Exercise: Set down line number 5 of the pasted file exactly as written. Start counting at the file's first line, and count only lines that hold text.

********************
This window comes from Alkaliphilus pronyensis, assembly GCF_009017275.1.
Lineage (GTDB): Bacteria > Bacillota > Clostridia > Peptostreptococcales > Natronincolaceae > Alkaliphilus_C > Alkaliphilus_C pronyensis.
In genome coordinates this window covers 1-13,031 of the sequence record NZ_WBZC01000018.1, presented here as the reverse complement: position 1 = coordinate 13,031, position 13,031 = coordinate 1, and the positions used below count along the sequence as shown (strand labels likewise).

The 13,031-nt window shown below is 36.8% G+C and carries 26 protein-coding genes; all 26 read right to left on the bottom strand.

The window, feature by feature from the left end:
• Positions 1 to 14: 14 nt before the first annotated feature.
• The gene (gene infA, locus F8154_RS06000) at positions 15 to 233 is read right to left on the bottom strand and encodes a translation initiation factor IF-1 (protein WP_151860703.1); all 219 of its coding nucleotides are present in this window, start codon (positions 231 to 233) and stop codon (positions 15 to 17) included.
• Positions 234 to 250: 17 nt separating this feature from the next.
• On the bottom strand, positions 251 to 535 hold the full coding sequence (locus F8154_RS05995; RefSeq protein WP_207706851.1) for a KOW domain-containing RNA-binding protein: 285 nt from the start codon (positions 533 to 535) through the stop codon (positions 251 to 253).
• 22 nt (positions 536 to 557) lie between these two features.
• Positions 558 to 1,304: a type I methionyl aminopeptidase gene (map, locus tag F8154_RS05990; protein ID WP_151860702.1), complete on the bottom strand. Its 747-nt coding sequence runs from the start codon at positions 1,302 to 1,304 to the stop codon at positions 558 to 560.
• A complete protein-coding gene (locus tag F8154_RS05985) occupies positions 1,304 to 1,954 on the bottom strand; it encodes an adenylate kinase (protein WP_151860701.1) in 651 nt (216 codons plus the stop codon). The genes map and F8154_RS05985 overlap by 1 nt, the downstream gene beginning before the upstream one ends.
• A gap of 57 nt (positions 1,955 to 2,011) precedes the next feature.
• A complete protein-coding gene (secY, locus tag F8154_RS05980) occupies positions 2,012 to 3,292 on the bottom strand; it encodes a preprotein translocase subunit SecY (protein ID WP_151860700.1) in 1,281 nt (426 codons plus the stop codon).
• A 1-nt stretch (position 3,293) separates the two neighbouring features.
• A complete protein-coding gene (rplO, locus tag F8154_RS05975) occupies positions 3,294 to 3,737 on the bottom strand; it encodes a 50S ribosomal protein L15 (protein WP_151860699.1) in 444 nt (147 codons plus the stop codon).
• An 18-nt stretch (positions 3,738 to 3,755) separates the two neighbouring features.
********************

The window, feature by feature from the left end: